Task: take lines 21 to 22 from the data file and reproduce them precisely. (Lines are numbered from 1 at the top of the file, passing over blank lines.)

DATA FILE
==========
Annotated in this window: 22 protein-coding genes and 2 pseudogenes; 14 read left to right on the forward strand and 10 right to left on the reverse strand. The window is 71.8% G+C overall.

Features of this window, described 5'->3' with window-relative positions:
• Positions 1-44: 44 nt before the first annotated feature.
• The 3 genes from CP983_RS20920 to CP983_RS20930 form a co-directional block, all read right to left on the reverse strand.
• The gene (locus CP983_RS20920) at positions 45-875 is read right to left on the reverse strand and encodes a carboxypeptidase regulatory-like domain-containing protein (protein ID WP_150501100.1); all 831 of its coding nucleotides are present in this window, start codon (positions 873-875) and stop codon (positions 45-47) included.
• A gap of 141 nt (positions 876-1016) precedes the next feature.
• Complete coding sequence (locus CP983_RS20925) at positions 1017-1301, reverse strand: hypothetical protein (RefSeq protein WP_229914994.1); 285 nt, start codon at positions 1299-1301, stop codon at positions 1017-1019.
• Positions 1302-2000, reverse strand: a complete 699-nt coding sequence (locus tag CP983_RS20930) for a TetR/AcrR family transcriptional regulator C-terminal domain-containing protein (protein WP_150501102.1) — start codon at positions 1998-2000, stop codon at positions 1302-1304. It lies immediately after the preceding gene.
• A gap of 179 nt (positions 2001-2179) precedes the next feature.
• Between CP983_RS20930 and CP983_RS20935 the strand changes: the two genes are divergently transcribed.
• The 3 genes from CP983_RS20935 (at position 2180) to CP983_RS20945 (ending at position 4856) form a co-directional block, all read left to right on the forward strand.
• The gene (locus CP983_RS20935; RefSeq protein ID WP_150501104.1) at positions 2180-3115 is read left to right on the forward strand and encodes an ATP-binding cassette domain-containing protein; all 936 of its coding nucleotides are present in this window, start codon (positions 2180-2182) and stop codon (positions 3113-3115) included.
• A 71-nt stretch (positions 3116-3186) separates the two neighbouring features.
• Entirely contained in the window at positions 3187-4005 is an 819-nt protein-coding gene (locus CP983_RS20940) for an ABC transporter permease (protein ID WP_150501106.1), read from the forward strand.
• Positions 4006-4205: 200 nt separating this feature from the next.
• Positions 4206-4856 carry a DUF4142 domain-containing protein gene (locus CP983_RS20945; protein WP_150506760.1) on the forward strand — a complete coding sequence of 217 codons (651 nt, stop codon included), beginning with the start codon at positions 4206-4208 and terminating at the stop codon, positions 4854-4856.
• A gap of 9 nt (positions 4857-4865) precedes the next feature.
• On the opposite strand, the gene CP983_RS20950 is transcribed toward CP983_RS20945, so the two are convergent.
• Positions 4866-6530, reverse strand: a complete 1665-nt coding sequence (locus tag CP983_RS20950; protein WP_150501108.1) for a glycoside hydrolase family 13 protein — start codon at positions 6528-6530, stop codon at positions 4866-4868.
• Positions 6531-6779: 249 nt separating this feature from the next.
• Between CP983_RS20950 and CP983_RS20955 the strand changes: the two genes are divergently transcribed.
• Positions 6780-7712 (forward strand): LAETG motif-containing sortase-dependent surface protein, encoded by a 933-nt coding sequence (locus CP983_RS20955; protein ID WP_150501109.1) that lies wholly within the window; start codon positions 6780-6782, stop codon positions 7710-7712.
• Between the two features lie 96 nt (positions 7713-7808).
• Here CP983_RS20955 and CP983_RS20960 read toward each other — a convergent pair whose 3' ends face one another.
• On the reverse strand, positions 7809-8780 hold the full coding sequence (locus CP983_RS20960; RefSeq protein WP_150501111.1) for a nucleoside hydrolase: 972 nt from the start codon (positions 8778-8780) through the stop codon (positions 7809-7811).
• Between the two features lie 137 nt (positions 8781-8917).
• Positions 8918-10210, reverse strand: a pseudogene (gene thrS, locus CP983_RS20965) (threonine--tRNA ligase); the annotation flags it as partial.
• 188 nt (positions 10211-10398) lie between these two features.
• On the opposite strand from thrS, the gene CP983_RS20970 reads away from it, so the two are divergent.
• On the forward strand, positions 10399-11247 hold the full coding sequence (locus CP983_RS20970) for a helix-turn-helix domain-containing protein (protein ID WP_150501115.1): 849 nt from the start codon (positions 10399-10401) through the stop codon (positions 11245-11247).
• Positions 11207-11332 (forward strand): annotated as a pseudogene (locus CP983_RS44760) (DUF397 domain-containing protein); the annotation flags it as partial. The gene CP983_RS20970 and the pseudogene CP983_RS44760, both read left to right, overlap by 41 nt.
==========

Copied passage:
• Between CP983_RS20950 and CP983_RS20955 the strand changes: the two genes are divergently transcribed.
• Positions 6780-7712 (forward strand): LAETG motif-containing sortase-dependent surface protein, encoded by a 933-nt coding sequence (locus CP983_RS20955; protein ID WP_150501109.1) that lies wholly within the window; start codon positions 6780-6782, stop codon positions 7710-7712.